Some time back, I was fortunate to visit Faisal’s Park and have to admit that it is on par or better than many of the recreation places I have seen in different parts of the world. And it is heartening to note that this one is located in a neglected neighborhood, providing a beacon of hope for its young and where its benefits are highly appreciated.

Yes Jeddah has its share of woes. But just talking about them is not going to solve them. It is time to take proactive action, as did the volunteers who have made Friends of Jeddah Parks a credible organization serving the community through various projects.

Many who read this column may have at one time or the other wanted to do some good toward their community. Our community is what we collectively make it to be. By putting our resources together as FJP did, we can make this city a better place.

God bless you all.

— Friends of Jeddah Parks welcomes you to get involved and contribute in whatever way you can. They can be reached at 657-9572

One thought on “Jeddah’s Resourceful Residents

  1. Park Helps in Behavioral, Physical Development
    Arab News

    JEDDAH, 8 March 2008 — Saleh Al-Majrashi, 15, lives in Al-Thaalbah area in the south of Jeddah. The boy and his peers have gone through a lot of behavioral and physical development after the establishment of a privately-donated public sports park in their district.

    “There has been a noticeable decrease in aggression and a development in behavior among the youngsters in the area after the establishment of the Faisal Sports Park,” said Yahya Madani, senior resident of Al-Thaalbah area.

    Madani and many other residents agreed that the district’s situation has improved after the establishment of the park, which was donated last year by the Zahid family in remembrance of their late son, Faisal Mohammed Zahid.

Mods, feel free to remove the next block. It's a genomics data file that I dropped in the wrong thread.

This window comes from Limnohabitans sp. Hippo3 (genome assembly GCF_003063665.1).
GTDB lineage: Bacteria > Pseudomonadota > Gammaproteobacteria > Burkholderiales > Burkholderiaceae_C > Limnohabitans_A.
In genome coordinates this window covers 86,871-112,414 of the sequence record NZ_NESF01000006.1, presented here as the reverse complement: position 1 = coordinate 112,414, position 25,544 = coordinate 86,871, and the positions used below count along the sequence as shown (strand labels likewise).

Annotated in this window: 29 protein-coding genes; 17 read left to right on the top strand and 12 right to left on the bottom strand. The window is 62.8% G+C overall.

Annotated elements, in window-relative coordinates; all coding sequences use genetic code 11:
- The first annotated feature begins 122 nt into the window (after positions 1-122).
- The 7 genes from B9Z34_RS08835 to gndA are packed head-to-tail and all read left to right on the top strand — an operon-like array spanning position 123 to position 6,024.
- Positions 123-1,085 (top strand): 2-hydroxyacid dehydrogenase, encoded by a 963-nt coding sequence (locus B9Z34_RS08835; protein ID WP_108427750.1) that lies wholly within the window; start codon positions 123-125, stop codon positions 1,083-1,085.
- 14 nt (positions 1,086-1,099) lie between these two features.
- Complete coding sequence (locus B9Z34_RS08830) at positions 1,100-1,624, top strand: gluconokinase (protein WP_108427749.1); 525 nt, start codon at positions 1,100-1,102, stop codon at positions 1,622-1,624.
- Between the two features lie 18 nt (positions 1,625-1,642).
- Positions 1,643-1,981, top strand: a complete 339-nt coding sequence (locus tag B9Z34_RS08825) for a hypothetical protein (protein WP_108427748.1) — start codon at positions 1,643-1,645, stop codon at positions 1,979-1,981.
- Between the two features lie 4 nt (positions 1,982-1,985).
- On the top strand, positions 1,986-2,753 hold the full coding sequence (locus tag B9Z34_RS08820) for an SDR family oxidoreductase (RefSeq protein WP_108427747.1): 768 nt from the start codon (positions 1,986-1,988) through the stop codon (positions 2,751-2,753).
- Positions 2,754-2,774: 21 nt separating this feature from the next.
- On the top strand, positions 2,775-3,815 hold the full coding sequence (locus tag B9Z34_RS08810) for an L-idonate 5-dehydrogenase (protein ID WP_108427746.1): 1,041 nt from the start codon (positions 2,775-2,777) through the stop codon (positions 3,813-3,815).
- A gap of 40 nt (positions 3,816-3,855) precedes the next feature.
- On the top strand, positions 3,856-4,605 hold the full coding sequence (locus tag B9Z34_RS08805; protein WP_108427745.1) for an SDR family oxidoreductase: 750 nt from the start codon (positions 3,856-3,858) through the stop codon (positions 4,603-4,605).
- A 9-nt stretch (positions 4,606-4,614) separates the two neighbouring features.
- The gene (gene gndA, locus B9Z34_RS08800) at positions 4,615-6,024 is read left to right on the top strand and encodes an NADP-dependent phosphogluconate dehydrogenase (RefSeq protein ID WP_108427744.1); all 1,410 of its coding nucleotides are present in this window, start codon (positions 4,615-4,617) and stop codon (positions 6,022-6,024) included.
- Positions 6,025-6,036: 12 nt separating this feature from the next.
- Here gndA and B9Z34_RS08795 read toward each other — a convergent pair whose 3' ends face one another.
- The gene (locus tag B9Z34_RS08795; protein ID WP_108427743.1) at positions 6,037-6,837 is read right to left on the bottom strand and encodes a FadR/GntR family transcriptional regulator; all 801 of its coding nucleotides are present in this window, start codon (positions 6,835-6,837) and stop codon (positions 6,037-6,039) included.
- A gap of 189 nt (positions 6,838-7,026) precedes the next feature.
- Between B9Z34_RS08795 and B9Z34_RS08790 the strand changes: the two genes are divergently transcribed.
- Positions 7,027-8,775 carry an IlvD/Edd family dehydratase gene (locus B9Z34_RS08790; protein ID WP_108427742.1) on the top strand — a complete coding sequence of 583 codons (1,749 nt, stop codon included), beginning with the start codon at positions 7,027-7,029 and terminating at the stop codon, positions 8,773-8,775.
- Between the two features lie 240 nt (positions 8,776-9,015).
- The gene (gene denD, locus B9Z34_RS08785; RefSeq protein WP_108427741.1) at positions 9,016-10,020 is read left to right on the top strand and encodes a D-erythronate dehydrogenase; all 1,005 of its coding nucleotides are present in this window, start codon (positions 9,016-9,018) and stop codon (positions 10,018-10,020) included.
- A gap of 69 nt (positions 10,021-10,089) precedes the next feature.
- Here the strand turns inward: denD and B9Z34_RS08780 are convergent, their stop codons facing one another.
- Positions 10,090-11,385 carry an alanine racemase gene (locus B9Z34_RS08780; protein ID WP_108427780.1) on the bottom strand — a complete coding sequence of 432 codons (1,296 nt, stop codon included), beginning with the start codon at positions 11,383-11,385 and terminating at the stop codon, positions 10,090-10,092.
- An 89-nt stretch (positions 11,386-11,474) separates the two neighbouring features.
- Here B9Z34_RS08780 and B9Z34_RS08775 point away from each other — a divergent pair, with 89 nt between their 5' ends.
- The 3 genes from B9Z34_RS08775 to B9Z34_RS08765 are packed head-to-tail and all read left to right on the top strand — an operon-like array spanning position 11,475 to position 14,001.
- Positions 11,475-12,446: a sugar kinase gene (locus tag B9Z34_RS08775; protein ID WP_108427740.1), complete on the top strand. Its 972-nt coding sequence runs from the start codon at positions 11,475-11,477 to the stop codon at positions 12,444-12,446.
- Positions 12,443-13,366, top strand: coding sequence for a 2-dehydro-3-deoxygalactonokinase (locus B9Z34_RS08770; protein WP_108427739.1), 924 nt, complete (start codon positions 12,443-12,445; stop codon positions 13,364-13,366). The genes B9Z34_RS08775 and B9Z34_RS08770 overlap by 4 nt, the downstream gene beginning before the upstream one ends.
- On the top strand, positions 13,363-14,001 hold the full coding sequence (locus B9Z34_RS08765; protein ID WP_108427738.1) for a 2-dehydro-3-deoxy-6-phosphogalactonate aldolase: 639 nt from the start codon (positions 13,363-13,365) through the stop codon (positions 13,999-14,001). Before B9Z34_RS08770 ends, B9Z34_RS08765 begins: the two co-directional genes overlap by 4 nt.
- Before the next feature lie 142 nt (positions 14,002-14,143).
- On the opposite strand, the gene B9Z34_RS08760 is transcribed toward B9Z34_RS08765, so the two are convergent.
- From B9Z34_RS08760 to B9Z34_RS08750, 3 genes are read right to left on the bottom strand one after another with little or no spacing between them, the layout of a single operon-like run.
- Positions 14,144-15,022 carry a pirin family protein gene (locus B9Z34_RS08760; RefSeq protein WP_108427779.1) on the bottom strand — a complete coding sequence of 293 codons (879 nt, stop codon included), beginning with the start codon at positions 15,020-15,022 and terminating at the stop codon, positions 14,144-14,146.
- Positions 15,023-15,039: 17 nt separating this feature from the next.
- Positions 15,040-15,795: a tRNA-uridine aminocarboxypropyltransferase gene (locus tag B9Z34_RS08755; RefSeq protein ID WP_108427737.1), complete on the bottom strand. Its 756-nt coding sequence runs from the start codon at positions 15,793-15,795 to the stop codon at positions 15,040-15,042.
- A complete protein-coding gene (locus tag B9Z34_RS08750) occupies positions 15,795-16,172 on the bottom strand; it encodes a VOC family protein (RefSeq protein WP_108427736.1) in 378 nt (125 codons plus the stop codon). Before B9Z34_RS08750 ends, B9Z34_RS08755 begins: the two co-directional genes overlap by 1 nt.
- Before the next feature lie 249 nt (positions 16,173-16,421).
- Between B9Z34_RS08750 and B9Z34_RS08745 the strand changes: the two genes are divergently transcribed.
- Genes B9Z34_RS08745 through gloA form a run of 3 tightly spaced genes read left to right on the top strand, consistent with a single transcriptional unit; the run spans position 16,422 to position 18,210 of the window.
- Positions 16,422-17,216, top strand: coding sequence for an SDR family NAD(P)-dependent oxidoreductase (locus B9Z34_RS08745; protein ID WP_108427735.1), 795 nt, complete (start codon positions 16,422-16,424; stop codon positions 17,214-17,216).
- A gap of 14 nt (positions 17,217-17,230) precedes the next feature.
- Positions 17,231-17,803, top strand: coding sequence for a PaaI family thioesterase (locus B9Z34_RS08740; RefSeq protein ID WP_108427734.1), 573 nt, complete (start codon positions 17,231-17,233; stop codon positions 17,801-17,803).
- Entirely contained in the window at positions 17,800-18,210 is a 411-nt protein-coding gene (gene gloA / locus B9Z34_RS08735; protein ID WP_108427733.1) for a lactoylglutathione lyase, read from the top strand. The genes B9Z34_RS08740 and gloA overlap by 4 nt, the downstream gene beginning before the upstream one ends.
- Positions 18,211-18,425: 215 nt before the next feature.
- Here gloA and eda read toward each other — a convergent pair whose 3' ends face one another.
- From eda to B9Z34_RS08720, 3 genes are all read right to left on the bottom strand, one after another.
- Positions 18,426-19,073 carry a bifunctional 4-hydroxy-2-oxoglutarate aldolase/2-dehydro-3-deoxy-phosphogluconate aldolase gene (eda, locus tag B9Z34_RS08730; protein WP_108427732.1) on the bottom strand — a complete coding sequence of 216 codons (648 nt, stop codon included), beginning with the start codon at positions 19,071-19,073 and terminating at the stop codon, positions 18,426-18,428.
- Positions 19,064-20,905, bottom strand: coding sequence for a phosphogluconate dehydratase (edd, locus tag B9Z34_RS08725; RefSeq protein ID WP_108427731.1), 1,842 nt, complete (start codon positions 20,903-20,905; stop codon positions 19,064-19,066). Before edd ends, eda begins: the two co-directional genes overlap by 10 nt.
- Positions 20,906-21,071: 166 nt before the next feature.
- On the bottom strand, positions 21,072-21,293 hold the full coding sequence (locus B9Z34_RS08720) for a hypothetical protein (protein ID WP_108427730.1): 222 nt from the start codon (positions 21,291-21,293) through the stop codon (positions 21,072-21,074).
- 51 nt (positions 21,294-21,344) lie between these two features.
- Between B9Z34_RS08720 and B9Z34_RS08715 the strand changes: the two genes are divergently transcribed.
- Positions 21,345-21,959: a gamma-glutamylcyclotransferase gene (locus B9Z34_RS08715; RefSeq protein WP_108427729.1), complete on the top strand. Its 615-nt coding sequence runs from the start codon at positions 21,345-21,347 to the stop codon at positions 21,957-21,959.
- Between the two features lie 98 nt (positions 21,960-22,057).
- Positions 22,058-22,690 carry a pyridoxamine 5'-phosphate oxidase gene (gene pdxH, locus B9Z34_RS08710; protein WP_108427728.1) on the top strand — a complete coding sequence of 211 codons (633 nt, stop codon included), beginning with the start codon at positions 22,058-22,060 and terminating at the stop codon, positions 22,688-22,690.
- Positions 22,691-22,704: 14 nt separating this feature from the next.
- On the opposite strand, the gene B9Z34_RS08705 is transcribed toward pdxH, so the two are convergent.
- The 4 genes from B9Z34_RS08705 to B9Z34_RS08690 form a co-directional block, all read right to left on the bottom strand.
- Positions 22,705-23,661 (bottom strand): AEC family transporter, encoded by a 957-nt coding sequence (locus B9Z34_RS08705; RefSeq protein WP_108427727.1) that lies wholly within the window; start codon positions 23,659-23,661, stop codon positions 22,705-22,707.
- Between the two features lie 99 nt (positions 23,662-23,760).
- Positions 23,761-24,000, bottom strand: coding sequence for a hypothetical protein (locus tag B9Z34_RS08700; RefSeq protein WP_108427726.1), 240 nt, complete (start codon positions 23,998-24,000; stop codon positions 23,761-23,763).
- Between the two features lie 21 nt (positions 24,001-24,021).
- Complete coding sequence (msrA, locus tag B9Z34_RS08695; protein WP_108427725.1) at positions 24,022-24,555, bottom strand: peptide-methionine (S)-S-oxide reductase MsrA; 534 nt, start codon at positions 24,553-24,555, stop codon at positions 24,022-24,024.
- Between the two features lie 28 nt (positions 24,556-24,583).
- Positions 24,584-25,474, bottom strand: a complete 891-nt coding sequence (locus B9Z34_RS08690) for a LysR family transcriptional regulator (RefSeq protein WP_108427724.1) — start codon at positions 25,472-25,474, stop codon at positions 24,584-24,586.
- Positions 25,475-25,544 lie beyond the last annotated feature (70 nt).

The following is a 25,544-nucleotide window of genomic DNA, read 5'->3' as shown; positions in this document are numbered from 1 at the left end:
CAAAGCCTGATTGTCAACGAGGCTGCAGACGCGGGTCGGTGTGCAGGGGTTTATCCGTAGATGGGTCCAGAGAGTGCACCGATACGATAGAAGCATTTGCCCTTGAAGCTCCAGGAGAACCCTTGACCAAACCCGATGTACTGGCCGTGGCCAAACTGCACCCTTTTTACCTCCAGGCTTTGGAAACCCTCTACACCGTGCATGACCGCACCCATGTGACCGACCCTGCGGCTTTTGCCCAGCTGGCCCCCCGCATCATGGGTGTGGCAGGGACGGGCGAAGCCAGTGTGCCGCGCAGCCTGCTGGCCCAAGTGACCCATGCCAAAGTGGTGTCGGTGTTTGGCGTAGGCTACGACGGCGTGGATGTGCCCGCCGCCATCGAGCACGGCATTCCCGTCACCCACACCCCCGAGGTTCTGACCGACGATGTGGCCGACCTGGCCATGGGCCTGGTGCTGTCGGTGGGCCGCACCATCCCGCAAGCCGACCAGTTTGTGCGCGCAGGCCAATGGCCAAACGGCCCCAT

Madani said that the young ones used to form groups and gangs and cause problems. “Previously, with the lack of playgrounds —soccer or basketball, kids often fought for a place in the few empty lands to play, but now they have a sense of belonging and sharing that was sparked by the park,” he said.

    Al-Majrashi, who is in his first year of high school, said that there used to be fights over the only viable space in the neighborhood where they could play soccer: a dusty, empty lot. “Sometimes older kids would come and chase us away so they could play,” he said.

    “If you wanted to play soccer before you had to be prepared for a fight,” said Salem Abdou, an 18-year-old Yemeni resident of the neighborhood.

    Saeed Al-Muhsin, a student at the nearby Sulaiman Ibn Abdulmalik High School, said that the park has not only increased play areas, but also engenders a spirit of cooperation. The park’s management organizes schedules for the use of the soccer pitches, for example.

    “When aggression becomes a necessity to earn a place, it becomes general behavior,” said Al-Muhsin. “Young people, especially in poorer areas, need to feel that they are responsible, and projects like this certainly fulfill that need.”

    In a previous interview, the Jeddah Municipality has revealed that it has reserved 50 undeveloped plots of land around the city to become public parks and is calling on local philanthropists to sponsor and fund the development of public spaces.

    The lands, worth an estimated SR30 million, are being developed with the help of private investors willing to sponsor the development of parks as a philanthropic contribution to the city, said Ashraf Al-Turki, who heads the municipality’s public-space development efforts.